What We Don’t Know…

Random thought that’s probably an obvious ‘duh!’ statement – the fact that we don’t know nearly everything there is to know about science is the very thing that allows us to write science fiction literature. Pretty obvious statement, I know, but it did occur to me that if we knew everything there was to know about science, about the universe and all its workings, we probably wouldn’t have much left to write about that would be all that interesting. Much of science fiction is based upon what we know, but so much is speculation about what we don’t know. ((Hence, the reason that science fiction is lumped under the heading of ‘speculative fiction’.)) But then again, maybe we would still be able to create interesting science fiction works even if we _did_ know everything, simply because so many of the concepts and principles in science are so big and so awesome that they would continue to wow us, no matter how well we knew and understood them. It’s just that, with the passing of time, new ideas lose their novelty and become ideas that we take for granted. ((See, the automobile, communication technology, etc.))

Fantasy literature has a bit more of a free reign, of course. In fantasy writing we create entirely new worlds, where the rules can be just about anything we want them to be. The fundamentals are pretty hard and fast, of course – we’re required to have human beings in our stories, else we don’t have a common point of reference and cannot understand the principles and concepts contained therein because the landscape would be entirely and utterly alien. ((The same goes for scifi.)) But the rules of magic and power can come under whatever rules we, the writers, can come up with from our own heads. What we know or don’t know about the real world has little effect on what happens, or can happen, in our new world.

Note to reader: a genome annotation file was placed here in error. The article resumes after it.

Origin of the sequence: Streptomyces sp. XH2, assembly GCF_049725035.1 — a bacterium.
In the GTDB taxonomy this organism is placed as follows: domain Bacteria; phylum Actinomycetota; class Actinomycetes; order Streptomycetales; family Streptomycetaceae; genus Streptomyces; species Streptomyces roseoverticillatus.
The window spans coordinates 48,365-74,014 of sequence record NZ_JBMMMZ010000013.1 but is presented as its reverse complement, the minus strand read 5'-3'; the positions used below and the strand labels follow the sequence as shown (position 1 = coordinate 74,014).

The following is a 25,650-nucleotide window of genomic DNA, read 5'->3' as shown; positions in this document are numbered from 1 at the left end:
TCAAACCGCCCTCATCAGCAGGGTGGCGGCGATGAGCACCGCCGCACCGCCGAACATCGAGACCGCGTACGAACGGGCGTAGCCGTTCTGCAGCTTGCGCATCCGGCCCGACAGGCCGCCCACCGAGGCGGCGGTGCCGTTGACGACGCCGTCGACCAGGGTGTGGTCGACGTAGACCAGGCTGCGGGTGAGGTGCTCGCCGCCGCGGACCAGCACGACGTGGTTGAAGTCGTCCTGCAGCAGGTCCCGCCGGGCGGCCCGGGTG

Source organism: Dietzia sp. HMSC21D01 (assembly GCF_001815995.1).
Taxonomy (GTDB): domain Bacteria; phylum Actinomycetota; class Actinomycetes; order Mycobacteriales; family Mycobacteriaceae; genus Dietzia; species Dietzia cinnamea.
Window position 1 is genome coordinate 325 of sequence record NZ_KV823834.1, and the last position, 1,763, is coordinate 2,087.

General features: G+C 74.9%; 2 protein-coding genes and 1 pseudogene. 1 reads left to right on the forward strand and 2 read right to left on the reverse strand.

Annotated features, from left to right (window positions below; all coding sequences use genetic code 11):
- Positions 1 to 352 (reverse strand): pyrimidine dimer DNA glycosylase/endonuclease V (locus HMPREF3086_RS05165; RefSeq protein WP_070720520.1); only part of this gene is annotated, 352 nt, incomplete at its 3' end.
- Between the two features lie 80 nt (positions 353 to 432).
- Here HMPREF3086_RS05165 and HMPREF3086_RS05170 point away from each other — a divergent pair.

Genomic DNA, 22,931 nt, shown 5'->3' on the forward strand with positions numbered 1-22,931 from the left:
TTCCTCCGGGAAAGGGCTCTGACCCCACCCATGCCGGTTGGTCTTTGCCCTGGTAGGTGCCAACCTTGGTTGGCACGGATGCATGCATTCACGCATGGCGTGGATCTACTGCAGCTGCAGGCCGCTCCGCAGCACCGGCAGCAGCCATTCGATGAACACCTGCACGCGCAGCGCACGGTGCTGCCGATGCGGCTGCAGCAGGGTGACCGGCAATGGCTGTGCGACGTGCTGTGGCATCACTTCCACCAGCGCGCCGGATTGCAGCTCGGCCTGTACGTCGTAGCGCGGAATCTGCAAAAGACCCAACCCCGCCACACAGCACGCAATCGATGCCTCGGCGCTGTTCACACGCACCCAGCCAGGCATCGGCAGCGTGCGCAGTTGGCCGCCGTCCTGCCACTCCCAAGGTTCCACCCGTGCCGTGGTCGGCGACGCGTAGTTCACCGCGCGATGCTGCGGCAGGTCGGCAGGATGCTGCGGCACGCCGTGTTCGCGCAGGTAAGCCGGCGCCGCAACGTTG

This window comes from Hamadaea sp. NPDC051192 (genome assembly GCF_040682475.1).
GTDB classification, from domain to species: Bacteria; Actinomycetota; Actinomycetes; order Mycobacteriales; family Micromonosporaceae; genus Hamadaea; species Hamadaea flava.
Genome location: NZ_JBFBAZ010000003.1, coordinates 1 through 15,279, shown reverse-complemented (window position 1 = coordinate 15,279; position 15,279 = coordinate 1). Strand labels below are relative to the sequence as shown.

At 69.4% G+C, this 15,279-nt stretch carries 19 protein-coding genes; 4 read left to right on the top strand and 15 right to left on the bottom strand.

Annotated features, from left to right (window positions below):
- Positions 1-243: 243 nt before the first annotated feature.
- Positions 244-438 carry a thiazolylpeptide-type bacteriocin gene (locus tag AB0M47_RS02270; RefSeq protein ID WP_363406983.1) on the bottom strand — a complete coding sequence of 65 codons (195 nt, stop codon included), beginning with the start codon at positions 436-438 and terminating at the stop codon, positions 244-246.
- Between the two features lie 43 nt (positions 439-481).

Then again, maybe science fiction can do this, too, though possibly at the risk of alienating every hardcore, hard-scifi aficionado on the face of the planet. The only real rule that scifi has to adhere to is that the story centers around some sort of technology that does not yet exist. ((Or one that could _never_ exist.)) Beyond that, it is the author’s choice what actual scientific knowledge the stories embraces, if the story centers on any such concepts at all. Either way, what we don’t know can only help us as authors of speculative fiction to create fantastic worlds where virtually anything is possible.

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